The female body has been painted, sculpted, photographed and replicated for centuries. What fascinates you most about it?

What fascinates me the most is exactly that -- that the female body has always been a major subject for artists to explore since immemorial times until today. I have a passion for art history especially painting history, and when I paint, I enjoy imagining I am somehow connected to all these artists who painted before me, under different circumstances, for different reasons, with different social taboos. The time we live in is very playful as most of these taboos gave place to new ones. When Courbet painted The Origin Of The World, times were very different; painting was glorious and looked up to. It was sacralised, and he broke these codes by painting in a very frontal and realistic way the picture we all know.

I found most of the images I painted for this set on porn websites. I was amused by the frame of the pictures and how men look at women to arouse themselves. It is a great mystery to me as most women don't have the same way of looking at crude porn to arouse themselves, it is more a man's thing. So women on these sites are shot by men for men's pleasure, this was my interest when I painted this set. There is no judgement on men in my work, it is just a questioning on how we apprehend one another physically. And also the boundaries between the image and the actual body and how they interact in our fantasies give much power to these images.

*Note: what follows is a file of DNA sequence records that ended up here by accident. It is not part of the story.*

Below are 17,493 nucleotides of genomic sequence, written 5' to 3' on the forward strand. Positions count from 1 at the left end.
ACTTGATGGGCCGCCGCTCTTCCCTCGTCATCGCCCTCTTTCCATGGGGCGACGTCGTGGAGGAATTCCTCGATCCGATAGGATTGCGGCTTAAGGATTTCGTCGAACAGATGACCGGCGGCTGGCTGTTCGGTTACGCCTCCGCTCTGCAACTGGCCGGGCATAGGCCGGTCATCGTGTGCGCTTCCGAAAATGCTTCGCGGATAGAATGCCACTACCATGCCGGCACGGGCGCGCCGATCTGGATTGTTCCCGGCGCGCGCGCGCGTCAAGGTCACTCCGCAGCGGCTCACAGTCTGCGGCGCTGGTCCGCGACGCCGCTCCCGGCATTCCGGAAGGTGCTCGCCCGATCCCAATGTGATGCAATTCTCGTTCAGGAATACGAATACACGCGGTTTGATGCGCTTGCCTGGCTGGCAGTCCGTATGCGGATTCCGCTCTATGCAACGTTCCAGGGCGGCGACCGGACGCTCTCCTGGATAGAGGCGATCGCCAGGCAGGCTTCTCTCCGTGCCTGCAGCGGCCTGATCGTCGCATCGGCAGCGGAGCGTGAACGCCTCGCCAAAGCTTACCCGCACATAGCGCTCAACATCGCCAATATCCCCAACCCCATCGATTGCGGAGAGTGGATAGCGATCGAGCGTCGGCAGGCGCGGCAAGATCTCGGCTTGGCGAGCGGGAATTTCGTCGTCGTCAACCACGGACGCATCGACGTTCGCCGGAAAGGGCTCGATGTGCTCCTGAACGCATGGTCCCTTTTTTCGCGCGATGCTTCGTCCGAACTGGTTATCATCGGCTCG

Do you think there's a difference between the female body painted (or sculpted or filmed) by a male vs by a female artist? Can the viewers tell?

I don't really think a viewer could tell if my work was painted by a man or a woman and I like this. I think we tend to categorise gender too much. I know very romantic, prude and shy men, and abrupt, vulgar and nymphomaniac women. But of course if you have a quick look at art history or even subculture, you can tell if the artist was gay, straight, man or woman, as usually they tend to express themselves and their deepest emotions in their respective art. When I see the works of Michelangelo it is hard not to see he was very attracted to men.

Would you be interested in doing a reverse? Male pictures in a female toilet?

I exhibited a lot of nude males in my two previous shows, at Serindia and at the Barbar fetish club. There were a few male nudes in this show as well, but less provocatively so than the female ones. Women have a different way of looking at sex and nudity. It is somehow more subtle. My intention is not to shock anyone, but to make art in an accessible and playful way. I actually exhibited three sets of paintings in the women's toilet and selected more romantic or emotionally striking works. Like a series of Lewis Carroll's little girls, body scars, pain and loneliness. Another view of the body and what it endures during our short stay on this Earth.